The Centers for Medicare & Medicaid Services (CMS) continues to reinforce its focus on health plan provider networks with several recent announcements.
The release of the new Network Management Module (NMM) within the Health Plan Management System (HPMS) is the tool CMS will utilize for monitoring network adequacy. The NMM functionality allows both CMS and organizations to evaluate health services delivery (HSD) provider and facility networks separate from the annual application process. The NMM employs the same evaluation criteria and calculations currently used by the automated network review portion of the Medicare Advantage (MA) initial and Service Area Expansion (SAE) application process. Please note organizations can access the NMM functionality to submit their network tables for an “organization-initiated” automated review. Results generated for an “organization-initiated” review will only be available to your organization and not be viewable by CMS. Our subject matter experts at GHG are able to assist plans in utilizing this new functionality as part of an overall network audit and maintenance policy plans should adopt to continually assess how their network, as its largest asset, meets the goals of the organization.
Additionally, CMS released the Draft 2017 Letter to Issuers in the Federally-facilitated Marketplace (FFM) on December 23, 2015, and is proposing new policies on network adequacy and monitoring to provide more transparency and detail to be Qualified Health Plans (QHPs) in an FFM to fulfill the requirements to provide reasonable provider access to their members. Plans have the ability to review the draft letter and provide comments back to CMS by January 17, 2016. We have provided a link to the full draft letter, and, as with MA plans, Gorman Health Group (GHG) has the ability to manage your network adequacy reports and audit for all QHPs.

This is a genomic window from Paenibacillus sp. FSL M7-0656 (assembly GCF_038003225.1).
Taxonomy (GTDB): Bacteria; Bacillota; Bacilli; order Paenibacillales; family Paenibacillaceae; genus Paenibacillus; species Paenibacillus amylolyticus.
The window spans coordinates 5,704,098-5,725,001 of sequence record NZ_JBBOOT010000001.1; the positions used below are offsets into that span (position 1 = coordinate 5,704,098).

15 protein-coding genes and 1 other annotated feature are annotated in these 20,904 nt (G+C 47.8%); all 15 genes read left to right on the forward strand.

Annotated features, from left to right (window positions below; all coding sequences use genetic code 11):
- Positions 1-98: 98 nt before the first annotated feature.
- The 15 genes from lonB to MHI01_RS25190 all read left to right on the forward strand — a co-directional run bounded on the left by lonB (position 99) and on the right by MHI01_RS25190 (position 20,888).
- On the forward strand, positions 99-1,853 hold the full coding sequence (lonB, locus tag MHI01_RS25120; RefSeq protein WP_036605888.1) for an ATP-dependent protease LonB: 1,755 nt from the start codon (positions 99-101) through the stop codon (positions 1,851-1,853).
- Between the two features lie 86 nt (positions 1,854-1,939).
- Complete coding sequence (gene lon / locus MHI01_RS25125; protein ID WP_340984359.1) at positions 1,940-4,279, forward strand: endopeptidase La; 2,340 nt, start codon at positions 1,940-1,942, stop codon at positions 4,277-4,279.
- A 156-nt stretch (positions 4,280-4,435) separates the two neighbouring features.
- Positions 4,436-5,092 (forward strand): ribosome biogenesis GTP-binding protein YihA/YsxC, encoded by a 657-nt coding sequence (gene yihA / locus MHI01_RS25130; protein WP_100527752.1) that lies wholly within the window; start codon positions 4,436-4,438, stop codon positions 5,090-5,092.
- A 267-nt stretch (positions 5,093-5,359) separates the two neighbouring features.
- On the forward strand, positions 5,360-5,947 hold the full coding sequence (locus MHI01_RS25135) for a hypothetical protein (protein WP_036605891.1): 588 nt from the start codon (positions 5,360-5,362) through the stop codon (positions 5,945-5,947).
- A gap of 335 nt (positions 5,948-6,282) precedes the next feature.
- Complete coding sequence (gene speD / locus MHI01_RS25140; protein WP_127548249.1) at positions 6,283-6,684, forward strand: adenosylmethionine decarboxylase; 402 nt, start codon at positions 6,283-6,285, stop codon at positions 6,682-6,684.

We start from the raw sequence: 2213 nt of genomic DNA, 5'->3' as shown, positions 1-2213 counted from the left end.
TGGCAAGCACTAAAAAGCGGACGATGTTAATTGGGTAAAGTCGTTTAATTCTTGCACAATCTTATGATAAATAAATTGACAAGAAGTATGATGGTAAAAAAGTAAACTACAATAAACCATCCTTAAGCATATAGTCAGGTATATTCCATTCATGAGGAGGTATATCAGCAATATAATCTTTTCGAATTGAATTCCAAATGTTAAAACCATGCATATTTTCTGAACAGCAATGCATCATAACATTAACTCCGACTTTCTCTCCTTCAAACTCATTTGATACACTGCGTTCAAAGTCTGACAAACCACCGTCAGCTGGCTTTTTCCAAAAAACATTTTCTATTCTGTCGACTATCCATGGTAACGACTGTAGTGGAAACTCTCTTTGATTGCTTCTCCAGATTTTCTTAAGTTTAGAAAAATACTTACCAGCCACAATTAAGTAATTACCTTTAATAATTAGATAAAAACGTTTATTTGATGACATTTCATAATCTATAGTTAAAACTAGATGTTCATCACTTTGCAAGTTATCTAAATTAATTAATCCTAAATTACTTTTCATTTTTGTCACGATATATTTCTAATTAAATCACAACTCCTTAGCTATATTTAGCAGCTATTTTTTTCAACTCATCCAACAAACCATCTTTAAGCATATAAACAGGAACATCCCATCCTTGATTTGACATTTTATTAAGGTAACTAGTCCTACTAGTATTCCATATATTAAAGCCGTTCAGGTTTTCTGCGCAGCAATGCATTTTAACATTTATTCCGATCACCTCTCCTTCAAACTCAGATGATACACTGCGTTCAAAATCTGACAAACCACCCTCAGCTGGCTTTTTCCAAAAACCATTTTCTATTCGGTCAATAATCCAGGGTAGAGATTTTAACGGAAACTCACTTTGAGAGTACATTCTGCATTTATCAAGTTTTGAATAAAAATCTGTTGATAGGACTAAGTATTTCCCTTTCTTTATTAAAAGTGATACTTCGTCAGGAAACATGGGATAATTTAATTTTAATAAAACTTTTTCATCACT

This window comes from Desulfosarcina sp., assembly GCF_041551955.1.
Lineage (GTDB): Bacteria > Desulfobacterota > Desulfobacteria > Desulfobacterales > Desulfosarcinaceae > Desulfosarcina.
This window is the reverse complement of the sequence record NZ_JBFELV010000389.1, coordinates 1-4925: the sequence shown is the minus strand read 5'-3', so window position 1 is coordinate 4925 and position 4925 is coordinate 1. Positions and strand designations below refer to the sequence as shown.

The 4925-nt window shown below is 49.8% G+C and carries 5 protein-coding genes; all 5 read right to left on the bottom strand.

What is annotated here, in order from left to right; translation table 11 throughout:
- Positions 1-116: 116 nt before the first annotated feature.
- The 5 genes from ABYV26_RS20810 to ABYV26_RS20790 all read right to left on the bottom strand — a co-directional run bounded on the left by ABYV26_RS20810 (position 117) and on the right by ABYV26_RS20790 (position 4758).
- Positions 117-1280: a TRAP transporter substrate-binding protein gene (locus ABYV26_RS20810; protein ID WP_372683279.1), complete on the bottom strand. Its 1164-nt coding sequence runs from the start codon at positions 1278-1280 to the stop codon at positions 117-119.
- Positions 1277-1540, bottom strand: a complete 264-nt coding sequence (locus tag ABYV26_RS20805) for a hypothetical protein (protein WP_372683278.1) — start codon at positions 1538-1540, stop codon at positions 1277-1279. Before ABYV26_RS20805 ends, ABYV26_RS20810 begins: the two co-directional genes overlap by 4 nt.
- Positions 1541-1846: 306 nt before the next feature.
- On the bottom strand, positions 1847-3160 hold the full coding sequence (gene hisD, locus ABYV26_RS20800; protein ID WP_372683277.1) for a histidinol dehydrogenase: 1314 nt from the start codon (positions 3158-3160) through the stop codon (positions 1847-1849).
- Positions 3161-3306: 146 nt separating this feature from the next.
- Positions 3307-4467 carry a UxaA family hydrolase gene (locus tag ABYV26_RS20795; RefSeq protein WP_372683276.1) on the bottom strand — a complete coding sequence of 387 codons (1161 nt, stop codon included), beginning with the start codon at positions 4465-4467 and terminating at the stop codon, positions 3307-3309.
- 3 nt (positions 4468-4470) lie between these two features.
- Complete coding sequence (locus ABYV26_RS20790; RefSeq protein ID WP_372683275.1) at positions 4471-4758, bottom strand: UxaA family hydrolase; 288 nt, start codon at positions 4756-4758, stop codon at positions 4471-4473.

Lastly, on January 13, 2016, CMS provided training on the summary of changes to the 2017 MA applications. One of the key points addressed is the SAE application will require HSD Tables for the entire Medicare Advantage Organization (MAO) network at the contract level, not just the counties the application is proposing to expand into with the SAE request. The change comes as CMS has indicated plans should have tighter control on their existing provider networks to ensure adequacy is met over the life of the contract.
At GHG, we have experts who have worked directly with managing provider networks and adequacy for over 20 years, including detailed analytics such as specialty code mapping and software which is critical in building the infrastructure needed to fully support the quality and financial goals the network brings to your health plan. Please reach out if we can provide guidance regarding the rules and regulations for all government-sponsored health plan networks.
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